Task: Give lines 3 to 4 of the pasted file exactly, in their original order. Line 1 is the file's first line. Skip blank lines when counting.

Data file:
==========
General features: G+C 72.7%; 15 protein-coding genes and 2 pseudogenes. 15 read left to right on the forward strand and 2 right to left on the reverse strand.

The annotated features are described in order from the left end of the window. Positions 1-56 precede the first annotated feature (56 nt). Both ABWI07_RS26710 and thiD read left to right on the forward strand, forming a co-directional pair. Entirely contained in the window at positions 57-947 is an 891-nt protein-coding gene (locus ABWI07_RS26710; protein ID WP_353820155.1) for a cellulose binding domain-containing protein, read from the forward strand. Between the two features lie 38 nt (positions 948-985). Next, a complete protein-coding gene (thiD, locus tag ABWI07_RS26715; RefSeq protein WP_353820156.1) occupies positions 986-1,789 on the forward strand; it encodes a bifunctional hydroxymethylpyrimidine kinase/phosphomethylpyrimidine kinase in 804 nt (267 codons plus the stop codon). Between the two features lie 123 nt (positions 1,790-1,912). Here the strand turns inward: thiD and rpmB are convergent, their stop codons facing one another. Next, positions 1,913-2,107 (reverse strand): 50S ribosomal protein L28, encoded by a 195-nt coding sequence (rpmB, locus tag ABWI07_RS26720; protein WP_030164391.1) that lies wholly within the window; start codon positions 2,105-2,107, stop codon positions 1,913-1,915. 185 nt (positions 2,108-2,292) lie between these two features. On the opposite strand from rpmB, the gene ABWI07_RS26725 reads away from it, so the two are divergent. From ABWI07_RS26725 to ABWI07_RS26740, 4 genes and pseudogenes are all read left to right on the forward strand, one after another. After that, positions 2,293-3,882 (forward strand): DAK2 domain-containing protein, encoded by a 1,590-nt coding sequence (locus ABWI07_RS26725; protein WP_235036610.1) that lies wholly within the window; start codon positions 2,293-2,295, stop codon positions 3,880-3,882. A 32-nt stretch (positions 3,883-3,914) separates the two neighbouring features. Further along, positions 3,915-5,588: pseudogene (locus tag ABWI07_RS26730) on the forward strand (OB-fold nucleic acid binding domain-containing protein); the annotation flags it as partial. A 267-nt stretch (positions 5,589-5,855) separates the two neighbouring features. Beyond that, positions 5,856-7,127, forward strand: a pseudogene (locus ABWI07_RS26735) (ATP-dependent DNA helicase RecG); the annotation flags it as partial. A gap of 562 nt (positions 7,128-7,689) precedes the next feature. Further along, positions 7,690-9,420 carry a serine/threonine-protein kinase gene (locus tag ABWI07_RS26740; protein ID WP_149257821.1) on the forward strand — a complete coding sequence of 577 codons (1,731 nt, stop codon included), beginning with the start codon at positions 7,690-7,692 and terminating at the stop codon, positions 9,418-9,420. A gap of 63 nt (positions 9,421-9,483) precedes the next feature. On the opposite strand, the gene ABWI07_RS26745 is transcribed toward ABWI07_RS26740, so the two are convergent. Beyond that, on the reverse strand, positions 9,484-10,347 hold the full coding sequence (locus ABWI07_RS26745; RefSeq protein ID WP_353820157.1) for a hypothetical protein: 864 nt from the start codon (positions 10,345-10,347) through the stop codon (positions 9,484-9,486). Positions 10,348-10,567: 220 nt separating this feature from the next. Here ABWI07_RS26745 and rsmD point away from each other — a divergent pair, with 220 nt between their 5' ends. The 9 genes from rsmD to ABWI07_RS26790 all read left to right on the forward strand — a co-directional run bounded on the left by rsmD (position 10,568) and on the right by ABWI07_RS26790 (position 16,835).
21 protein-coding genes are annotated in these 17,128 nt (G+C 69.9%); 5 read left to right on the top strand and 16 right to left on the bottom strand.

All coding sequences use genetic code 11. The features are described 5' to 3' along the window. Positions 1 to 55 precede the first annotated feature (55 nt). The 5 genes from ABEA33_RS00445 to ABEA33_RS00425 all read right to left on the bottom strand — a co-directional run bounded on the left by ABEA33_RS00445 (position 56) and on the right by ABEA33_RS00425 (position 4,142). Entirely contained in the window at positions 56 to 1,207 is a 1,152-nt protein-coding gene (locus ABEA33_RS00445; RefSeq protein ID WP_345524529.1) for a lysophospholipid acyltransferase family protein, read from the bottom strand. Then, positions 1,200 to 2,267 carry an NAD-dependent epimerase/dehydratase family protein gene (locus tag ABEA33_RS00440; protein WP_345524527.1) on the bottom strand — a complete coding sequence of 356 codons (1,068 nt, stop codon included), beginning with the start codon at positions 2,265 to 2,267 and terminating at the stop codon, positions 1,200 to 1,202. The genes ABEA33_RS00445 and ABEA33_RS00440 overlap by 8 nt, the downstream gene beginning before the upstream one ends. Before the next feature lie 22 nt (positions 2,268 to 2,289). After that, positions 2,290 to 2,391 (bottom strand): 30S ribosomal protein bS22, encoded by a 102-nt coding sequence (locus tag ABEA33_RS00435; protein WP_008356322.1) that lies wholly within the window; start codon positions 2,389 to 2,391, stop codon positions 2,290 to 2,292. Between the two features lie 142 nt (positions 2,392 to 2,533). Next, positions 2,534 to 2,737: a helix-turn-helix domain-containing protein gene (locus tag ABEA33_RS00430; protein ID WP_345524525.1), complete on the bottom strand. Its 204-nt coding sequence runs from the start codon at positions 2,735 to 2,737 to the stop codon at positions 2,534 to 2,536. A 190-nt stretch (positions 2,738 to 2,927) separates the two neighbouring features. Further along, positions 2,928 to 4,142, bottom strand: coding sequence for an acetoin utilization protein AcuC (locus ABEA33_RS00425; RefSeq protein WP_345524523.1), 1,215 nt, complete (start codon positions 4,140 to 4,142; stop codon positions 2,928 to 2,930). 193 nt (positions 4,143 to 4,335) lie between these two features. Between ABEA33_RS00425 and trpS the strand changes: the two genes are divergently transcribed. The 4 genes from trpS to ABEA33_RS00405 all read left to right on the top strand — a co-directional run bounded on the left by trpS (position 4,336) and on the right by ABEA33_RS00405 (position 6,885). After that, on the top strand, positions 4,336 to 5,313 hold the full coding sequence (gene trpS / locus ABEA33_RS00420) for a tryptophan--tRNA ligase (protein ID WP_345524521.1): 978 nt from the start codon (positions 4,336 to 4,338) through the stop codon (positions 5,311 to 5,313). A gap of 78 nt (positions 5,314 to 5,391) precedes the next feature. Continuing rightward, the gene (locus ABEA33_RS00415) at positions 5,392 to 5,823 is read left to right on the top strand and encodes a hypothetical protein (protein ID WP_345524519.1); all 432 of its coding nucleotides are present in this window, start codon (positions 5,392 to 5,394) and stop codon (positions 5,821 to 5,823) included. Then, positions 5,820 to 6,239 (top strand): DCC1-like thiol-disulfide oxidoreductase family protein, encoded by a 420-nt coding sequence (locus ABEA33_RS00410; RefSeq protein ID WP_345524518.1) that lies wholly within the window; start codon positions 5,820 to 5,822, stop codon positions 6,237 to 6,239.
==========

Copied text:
21 protein-coding genes are annotated in these 17,128 nt (G+C 69.9%); 5 read left to right on the top strand and 16 right to left on the bottom strand.

All coding sequences use genetic code 11. The features are described 5' to 3' along the window. Positions 1 to 55 precede the first annotated feature (55 nt). The 5 genes from ABEA33_RS00445 to ABEA33_RS00425 all read right to left on the bottom strand — a co-directional run bounded on the left by ABEA33_RS00445 (position 56) and on the right by ABEA33_RS00425 (position 4,142). Entirely contained in the window at positions 56 to 1,207 is a 1,152-nt protein-coding gene (locus ABEA33_RS00445; RefSeq protein ID WP_345524529.1) for a lysophospholipid acyltransferase family protein, read from the bottom strand. Then, positions 1,200 to 2,267 carry an NAD-dependent epimerase/dehydratase family protein gene (locus tag ABEA33_RS00440; protein WP_345524527.1) on the bottom strand — a complete coding sequence of 356 codons (1,068 nt, stop codon included), beginning with the start codon at positions 2,265 to 2,267 and terminating at the stop codon, positions 1,200 to 1,202. The genes ABEA33_RS00445 and ABEA33_RS00440 overlap by 8 nt, the downstream gene beginning before the upstream one ends. Before the next feature lie 22 nt (positions 2,268 to 2,289). After that, positions 2,290 to 2,391 (bottom strand): 30S ribosomal protein bS22, encoded by a 102-nt coding sequence (locus tag ABEA33_RS00435; protein WP_008356322.1) that lies wholly within the window; start codon positions 2,389 to 2,391, stop codon positions 2,290 to 2,292. Between the two features lie 142 nt (positions 2,392 to 2,533). Next, positions 2,534 to 2,737: a helix-turn-helix domain-containing protein gene (locus tag ABEA33_RS00430; protein ID WP_345524525.1), complete on the bottom strand. Its 204-nt coding sequence runs from the start codon at positions 2,735 to 2,737 to the stop codon at positions 2,534 to 2,536. A 190-nt stretch (positions 2,738 to 2,927) separates the two neighbouring features. Further along, positions 2,928 to 4,142, bottom strand: coding sequence for an acetoin utilization protein AcuC (locus ABEA33_RS00425; RefSeq protein WP_345524523.1), 1,215 nt, complete (start codon positions 4,140 to 4,142; stop codon positions 2,928 to 2,930). 193 nt (positions 4,143 to 4,335) lie between these two features. Between ABEA33_RS00425 and trpS the strand changes: the two genes are divergently transcribed. The 4 genes from trpS to ABEA33_RS00405 all read left to right on the top strand — a co-directional run bounded on the left by trpS (position 4,336) and on the right by ABEA33_RS00405 (position 6,885). After that, on the top strand, positions 4,336 to 5,313 hold the full coding sequence (gene trpS / locus ABEA33_RS00420) for a tryptophan--tRNA ligase (protein ID WP_345524521.1): 978 nt from the start codon (positions 4,336 to 4,338) through the stop codon (positions 5,311 to 5,313). A gap of 78 nt (positions 5,314 to 5,391) precedes the next feature. Continuing rightward, the gene (locus ABEA33_RS00415) at positions 5,392 to 5,823 is read left to right on the top strand and encodes a hypothetical protein (protein ID WP_345524519.1); all 432 of its coding nucleotides are present in this window, start codon (positions 5,392 to 5,394) and stop codon (positions 5,821 to 5,823) included. Then, positions 5,820 to 6,239 (top strand): DCC1-like thiol-disulfide oxidoreductase family protein, encoded by a 420-nt coding sequence (locus ABEA33_RS00410; RefSeq protein ID WP_345524518.1) that lies wholly within the window; start codon positions 5,820 to 5,822, stop codon positions 6,237 to 6,239.